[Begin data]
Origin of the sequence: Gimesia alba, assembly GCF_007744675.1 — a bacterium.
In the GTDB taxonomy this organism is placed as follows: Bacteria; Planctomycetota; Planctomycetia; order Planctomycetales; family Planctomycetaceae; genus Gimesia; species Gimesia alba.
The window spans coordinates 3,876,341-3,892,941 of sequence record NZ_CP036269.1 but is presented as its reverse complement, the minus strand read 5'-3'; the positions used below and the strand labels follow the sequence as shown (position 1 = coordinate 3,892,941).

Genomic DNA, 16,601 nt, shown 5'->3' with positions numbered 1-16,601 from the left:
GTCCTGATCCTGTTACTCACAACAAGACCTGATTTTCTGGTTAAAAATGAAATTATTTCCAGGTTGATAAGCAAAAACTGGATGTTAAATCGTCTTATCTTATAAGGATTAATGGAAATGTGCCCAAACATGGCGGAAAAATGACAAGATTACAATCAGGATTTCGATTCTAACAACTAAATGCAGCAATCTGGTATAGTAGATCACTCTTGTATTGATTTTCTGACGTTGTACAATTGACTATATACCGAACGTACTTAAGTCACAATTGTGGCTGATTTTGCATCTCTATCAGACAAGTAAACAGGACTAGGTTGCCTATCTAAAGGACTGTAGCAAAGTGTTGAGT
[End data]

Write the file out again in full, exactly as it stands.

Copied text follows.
Origin of the sequence: Gimesia alba, assembly GCF_007744675.1 — a bacterium.
In the GTDB taxonomy this organism is placed as follows: Bacteria; Planctomycetota; Planctomycetia; order Planctomycetales; family Planctomycetaceae; genus Gimesia; species Gimesia alba.
The window spans coordinates 3,876,341-3,892,941 of sequence record NZ_CP036269.1 but is presented as its reverse complement, the minus strand read 5'-3'; the positions used below and the strand labels follow the sequence as shown (position 1 = coordinate 3,892,941).

Genomic DNA, 16,601 nt, shown 5'->3' with positions numbered 1-16,601 from the left:
GTCCTGATCCTGTTACTCACAACAAGACCTGATTTTCTGGTTAAAAATGAAATTATTTCCAGGTTGATAAGCAAAAACTGGATGTTAAATCGTCTTATCTTATAAGGATTAATGGAAATGTGCCCAAACATGGCGGAAAAATGACAAGATTACAATCAGGATTTCGATTCTAACAACTAAATGCAGCAATCTGGTATAGTAGATCACTCTTGTATTGATTTTCTGACGTTGTACAATTGACTATATACCGAACGTACTTAAGTCACAATTGTGGCTGATTTTGCATCTCTATCAGACAAGTAAACAGGACTAGGTTGCCTATCTAAAGGACTGTAGCAAAGTGTTGAGT